At the Council's Transportation and Environment Committee Meeting, Where DART and Downtown Plan Are on the Menu
"The customer service was what really impressed a lot of people," said Thomas. I invite DART riders to weigh in on this statement in the comments. Me? I've had great success riding from Baylor, near my home, to Fair Park, but that's just one stop, and I didn't go on TX/OU weekend because the misanthropy that lives in my heart is not to be trifled with.
Linda Koop asked Be-Suited Dude to proceed to his Power Point presentation about the future of paratransit services for those with disabilities. Thomas wants to outsource all operations and dispatch to a contractor, who would provide vehicles, fuel, etc.--says this is how most cities in the U.S. handle their paratransit needs, and Dallas currently only uses an out-sourcer named Veolia to cover overflow needs. "We would have no monthly fixed costs," said Thomas. It's better than an older program, wherein DART used taxis for paratransit--this time, the outside contractor would oversee the operations and quality control. It will, however, mean reductions in staff. Thomas said somewhere between 12 and 23 people will have to be "relocated." Thomas describes his paratransit time frame as "incredibly aggressive." They need to have a contract awarded by March 2011.
Then, the committee asked questions -- hurriedly, because we've got that big downtown plan to talk about.
What would the savings be, asked Tennell Atkins, in contracting versus running the service themselves? Thomas: $1.5 million per year in the operating budget, and up to $120 million in capital costs -- vehicles, specifically. Atkins also wanted some reassurance, asking "I want to make sure that you have your mind open to all the options. It look good right now, but what happen if it don't work?"
Delia Jasso, who used to work for DART, wants to see as much local, Dallas business involved as possible. If an elderly relative needs a ride to the doctor, Jasso "would hate to have her call someone in Utah to get her to the doctor." If we use local contractors--Yellow Cab is a potential provider--we're better off, she says, noting that "if you've got a presence in Dallas you understand what the Dallas needs are."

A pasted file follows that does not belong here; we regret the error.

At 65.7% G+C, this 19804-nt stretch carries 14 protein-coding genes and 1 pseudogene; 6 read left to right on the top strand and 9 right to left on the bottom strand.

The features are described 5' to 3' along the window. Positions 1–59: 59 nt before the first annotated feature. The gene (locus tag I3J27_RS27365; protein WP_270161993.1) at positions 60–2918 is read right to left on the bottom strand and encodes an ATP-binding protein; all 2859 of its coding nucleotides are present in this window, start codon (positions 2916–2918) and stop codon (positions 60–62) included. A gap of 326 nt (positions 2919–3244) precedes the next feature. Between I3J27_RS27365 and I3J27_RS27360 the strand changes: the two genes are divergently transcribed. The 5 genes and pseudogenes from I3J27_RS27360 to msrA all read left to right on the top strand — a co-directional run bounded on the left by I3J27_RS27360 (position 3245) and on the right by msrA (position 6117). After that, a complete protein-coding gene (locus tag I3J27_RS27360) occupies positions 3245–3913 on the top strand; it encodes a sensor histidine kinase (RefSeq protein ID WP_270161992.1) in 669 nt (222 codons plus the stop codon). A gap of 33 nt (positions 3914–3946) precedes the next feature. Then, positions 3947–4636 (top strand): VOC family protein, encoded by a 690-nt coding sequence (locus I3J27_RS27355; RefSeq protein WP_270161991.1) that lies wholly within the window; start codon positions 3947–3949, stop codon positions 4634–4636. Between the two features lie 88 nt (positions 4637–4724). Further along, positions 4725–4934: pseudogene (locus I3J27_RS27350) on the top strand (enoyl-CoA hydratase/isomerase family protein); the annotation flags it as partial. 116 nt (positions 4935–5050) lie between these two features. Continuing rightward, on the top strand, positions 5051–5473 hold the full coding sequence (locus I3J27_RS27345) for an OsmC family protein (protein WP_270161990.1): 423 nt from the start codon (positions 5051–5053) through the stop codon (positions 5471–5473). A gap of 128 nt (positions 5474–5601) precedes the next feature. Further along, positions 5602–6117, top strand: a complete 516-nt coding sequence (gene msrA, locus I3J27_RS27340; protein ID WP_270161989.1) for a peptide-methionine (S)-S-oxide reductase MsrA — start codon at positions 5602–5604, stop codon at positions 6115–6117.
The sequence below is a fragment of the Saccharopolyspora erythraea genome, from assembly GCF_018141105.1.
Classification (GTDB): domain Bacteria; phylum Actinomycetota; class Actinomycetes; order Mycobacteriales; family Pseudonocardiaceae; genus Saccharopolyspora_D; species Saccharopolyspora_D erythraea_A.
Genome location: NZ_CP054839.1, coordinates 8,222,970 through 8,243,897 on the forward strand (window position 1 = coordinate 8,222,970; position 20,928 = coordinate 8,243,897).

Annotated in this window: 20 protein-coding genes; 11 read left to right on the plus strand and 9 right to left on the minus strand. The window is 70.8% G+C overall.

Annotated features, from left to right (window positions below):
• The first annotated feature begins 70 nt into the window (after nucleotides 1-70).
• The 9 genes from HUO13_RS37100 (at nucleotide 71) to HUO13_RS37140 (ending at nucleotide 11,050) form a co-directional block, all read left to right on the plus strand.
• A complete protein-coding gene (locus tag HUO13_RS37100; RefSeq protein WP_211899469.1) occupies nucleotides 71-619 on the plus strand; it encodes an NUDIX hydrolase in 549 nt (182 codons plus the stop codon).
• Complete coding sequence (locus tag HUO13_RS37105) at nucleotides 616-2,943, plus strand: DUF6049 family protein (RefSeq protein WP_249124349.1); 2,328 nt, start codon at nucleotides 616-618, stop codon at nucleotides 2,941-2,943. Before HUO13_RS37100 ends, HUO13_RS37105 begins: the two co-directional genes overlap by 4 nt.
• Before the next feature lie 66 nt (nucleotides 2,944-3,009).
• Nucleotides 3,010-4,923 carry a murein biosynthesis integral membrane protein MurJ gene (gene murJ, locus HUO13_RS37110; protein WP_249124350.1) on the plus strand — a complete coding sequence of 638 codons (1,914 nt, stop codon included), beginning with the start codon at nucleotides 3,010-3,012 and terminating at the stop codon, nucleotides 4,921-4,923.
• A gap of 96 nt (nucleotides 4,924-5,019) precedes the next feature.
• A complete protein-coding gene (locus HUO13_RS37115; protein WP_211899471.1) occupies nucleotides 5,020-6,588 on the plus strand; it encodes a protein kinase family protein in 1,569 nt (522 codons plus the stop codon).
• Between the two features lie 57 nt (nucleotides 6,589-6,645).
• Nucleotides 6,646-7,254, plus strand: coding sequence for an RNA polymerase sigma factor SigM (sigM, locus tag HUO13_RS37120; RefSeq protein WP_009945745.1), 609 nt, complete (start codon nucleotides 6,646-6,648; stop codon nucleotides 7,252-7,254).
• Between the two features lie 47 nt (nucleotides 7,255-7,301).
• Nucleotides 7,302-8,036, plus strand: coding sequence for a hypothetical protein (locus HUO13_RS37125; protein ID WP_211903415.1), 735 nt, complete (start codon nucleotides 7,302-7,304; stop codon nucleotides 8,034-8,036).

Then Jerry Allen and Ron Natinsky high-fived each other over the gold-plated, diamond-encrusted limousines that people in their districts use for public transportation when they drive back and forth between fishing for Beluga caviar at lakes of melted silver and their evening constitutionals along paths littered with emeralds and the smiles of children.
Vonciel Hill wanted to make sure that if a contractor craps out entirely, can the system be up and running in 24 hours? Thomas was like, "Uh, no, probably not." And then she wanted to know if Yellow Cab currently runs the paratransit service. And then she wanted to know if DART is doing this to save money. Do you guys remember that time when Thomas' presentation to the committee was about how much money we will save when we outsource the management of paratransit to a third party, because currently DART runs everything but the overflow itself, which it outsources to Veolia? That was a great time ... five minutes ago.
Then Dwaine Caraway brought in a list of questions to which he wants a written response. Among them: "I want to make sure that the people who are losing their jobs possibly are not 24-and-a-half years, six months from retirement, and suddenly all their commitment is washed down the drain." And, like the rest of his council members, he wants to keep citizen complaints out of his office, because he knows they'll complain to the city before they go to DART. So get your shit together, more or less, DART: "I expect my concerns to be addressed." Including a fence that needs painting somewhere. Which Thomas says DART will have painted "within the week, I'm sure."
Up next: the Blue Line Extension to UNT. Join me in the comments. It will be suspenseful! And thrilling! Hubbub! Hubbub!